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Rtr William Hogeland

On Tuesday, October 18, 2022, at 6:30 p.m., author and historian William Hogeland will join the Museum of the American Revolution to present a lecture titled “Hamilton's Hub: The First Bank of the U.S. in the Creation of the American Economy.” Hogeland will discuss the establishment of the First Bank of the United States, which was the hub of the comprehensive system of national finance created by the first U.S. Treasury secretary, Alexander Hamilton, as well as the bank’s relevance today. The hybrid event is part of the Museum’s Read the Revolution Speaker Series.

The program will be held in the Museum’s Liberty Hall and will be broadcast live via Zoom. Following the presentation, Museum President & CEO Dr. R. Scott Stephenson will join the conversation to facilitate a live Q&A with the onsite and online audiences.

The First Bank, the country’s first national financial institution, was completed in 1797 and is located directly across from the Museum on Third Street. The First Bank was crucial to Hamilton’s financial system. As developed from the ideas of his mentor, the great Philadelphia merchant Robert Morris, the system combined funding the public war debt on a long-term basis, via national taxation, with growing and consolidating the debt by assuming the states’ debts in the national obligation. The bank was that system’s hub, and while it withstood two threatened crashes during Hamilton’s tenure, his opponents Thomas Jefferson and James Madison excoriated its existence as unconstitutional. In 1801, when they came to power, the new agenda was to dismantle Hamilton’s entire system.

In the ensuing decade, Albert Gallatin, a Genevan émigré, Treasury secretary first to President Jefferson and then to President Madison, worked tirelessly to reduce the public debt. And yet by 1811, when the bank’s charter expired, and the Jeffersonian majority in Congress sought to shutter the institution for good, Gallatin had concluded that the bank should remain open. What happened next involved a war, a national financial crisis, and political and ideological realignments that would shape American life throughout the next century.

Drawing both on his 2012 book Founding Finance and his narrative trilogy The Whiskey Rebellion, Declaration, and Autumn of the Black Snake, Hogeland will trace conflicts and alliances among Hamilton, Jefferson, Madison, Gallatin, and ordinary people who had financial ideas of their own; connect those conflicts to ensuing generations’ decisions regarding debt, speculation, foreclosures, and taxation; and reveal the startling relevance of founding American struggles over economics to our political struggles today.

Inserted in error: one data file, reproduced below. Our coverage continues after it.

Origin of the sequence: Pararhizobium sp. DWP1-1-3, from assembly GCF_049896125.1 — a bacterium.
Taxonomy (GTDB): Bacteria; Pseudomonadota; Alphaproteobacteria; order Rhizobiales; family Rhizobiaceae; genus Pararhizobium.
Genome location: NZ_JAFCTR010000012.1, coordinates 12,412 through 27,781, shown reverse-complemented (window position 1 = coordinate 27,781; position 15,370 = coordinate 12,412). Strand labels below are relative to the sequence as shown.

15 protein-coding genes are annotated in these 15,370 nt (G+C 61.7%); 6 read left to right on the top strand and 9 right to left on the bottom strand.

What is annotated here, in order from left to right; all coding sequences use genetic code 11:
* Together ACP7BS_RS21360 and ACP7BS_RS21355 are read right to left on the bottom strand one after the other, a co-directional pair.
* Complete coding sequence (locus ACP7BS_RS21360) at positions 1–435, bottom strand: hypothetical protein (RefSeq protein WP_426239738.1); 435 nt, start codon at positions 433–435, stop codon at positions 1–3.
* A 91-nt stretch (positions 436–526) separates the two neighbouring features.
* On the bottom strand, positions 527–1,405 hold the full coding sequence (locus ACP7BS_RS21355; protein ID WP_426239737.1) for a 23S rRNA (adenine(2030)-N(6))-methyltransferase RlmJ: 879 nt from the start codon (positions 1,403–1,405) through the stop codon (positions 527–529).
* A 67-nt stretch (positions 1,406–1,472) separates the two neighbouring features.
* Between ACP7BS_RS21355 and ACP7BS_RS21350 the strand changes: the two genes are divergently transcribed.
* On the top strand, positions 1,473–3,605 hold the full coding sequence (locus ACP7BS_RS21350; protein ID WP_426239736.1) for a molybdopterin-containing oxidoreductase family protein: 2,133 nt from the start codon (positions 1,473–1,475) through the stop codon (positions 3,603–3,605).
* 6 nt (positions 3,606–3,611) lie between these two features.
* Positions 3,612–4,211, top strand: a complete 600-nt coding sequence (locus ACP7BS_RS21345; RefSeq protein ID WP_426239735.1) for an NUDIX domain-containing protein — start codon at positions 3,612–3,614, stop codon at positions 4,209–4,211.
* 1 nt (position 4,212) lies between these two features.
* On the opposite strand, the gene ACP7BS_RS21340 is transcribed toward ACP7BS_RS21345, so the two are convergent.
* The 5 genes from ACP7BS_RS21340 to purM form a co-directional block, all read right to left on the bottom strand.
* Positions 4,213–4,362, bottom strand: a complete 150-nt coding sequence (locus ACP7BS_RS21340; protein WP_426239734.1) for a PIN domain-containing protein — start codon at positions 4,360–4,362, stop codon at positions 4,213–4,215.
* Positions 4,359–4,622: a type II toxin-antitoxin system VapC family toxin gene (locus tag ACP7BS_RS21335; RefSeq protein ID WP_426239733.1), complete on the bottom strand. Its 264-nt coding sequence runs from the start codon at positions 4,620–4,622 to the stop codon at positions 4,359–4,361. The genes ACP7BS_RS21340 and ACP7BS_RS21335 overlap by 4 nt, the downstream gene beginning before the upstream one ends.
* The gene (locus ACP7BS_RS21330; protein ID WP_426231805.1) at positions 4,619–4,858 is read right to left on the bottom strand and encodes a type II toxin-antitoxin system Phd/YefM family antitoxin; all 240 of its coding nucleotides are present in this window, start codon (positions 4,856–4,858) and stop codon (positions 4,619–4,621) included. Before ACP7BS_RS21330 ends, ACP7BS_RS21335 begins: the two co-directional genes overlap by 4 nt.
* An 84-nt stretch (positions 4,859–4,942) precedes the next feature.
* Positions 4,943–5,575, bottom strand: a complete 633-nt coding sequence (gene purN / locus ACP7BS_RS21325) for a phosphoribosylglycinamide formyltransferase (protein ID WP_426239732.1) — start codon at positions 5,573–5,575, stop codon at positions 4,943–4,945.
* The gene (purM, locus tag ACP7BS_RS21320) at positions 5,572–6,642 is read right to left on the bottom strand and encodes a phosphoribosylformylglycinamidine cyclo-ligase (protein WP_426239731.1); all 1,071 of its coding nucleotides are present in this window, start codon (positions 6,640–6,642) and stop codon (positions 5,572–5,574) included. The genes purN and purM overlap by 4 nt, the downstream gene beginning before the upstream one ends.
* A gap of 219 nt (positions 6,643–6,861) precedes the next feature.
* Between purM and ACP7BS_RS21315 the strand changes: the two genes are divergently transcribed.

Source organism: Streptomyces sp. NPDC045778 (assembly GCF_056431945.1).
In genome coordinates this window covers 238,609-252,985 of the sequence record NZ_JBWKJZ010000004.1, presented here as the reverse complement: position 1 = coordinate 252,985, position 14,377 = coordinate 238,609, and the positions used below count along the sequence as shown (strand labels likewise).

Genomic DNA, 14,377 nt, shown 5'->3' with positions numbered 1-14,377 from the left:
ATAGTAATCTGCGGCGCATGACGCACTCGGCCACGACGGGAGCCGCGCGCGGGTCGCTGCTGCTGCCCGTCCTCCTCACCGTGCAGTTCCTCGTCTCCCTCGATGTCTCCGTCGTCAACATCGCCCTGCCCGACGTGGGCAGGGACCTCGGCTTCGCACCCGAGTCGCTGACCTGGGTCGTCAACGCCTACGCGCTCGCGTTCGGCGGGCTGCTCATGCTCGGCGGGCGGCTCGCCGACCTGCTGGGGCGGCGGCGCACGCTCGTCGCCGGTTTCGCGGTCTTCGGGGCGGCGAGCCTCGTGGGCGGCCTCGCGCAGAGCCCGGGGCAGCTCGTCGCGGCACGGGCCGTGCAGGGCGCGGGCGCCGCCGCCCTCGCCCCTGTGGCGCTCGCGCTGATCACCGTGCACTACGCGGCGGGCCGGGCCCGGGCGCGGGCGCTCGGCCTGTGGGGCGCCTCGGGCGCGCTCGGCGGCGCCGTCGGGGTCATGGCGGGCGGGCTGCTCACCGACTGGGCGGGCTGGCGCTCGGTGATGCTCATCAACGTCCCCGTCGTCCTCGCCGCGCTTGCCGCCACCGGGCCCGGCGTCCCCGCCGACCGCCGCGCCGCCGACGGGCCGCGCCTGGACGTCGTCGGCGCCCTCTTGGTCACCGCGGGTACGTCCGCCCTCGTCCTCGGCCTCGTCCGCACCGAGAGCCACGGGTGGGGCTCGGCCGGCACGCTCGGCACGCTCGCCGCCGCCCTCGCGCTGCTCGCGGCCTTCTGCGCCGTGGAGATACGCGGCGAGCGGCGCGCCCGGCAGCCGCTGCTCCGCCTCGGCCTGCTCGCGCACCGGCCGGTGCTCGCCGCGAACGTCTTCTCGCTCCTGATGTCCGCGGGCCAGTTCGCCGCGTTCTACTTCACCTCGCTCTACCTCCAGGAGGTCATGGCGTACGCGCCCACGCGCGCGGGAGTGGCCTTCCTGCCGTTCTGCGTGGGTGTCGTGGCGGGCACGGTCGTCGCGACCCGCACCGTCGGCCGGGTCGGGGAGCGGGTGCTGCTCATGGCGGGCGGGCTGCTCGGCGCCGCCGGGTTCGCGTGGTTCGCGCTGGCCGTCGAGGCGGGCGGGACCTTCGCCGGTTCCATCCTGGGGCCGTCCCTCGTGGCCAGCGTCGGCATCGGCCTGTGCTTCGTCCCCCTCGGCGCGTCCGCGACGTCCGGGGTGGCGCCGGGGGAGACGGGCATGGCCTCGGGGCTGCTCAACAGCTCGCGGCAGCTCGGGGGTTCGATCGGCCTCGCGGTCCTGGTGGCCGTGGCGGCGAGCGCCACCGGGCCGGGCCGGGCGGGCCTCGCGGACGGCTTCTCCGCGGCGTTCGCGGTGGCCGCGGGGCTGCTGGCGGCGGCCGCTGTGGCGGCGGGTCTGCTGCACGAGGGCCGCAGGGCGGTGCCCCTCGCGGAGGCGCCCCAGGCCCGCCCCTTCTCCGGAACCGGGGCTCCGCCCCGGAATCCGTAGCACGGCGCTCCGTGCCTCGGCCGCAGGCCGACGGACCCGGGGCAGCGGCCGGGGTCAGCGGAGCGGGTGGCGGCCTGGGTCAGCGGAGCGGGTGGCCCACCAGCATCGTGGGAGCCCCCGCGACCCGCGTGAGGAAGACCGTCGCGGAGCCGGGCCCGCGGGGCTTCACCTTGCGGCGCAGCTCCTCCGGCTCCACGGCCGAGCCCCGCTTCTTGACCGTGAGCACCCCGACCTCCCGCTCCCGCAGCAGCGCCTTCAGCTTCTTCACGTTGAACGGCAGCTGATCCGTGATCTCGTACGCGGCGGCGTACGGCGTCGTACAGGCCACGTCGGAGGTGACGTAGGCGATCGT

Onsite general admission tickets are $20 for non-members and $15 for Museum Members. Zoom access is included with onsite ticket purchase. Online general admission tickets are $15 for non-members and $10 for Museum Members. Tickets can be purchased here. Doors open at 6 p.m. for onsite guests to see featured artifacts, enjoy refreshments at a cash bar, and purchase signed copies of featured books.

Presented in partnership with Independence Historical Trust.

The Museum’s Read the Revolution Speaker Series brings celebrated authors and historians to the Museum for lively discussions of their work. The series is based on the Museum’s national Read the Revolution bi-monthly e-newsletters, which feature excerpts from thought-provoking books to inspire learning about the American Revolution.

About William Hogeland
William Hogeland is the author of the narrative trilogy The Whiskey Rebellion, Declaration, and Autumn of the Black Snake, as well as the expository work Founding Finance and a collection of essays, Inventing American History. Born in Virginia, he was raised in Brooklyn, New York, where he currently lives.

About Today’s First Bank and the Independence Historical Trust
The Independence Historical Trust, the philanthropic partner of Independence National Historical Park, has been raising money to restore the First Bank since 2017. Learn more about the First Bank Restoration Project and register for this event to hear an update about their progress to design educational exhibits and their campaign to maintain the landmark building. Friends of the Independence Historical Trust, who support the First Bank Restoration project, are invited to register for a reciprocal Member discount. 

About Museum of the American Revolution
The Museum of the American Revolution uncovers and shares compelling stories about the diverse people and complex events that sparked America’s ongoing experiment in liberty, equality, and self-government. Through the Museum’s unmatched collection, immersive galleries, powerful theater experiences, and interactive elements, visitors gain a deeper appreciation for how this nation came to be and feel inspired to consider their role in ensuring that the promise of the American Revolution endures. Located just steps away from Independence Hall, the Museum serves as a portal to the region’s many Revolutionary sites, sparking interest, providing context, and encouraging exploration. The Museum, which opened on April 19, 2017, is a private, non-profit, and non-partisan organization. For more information, visit www.AmRevMuseum.org or call 877.740.1776.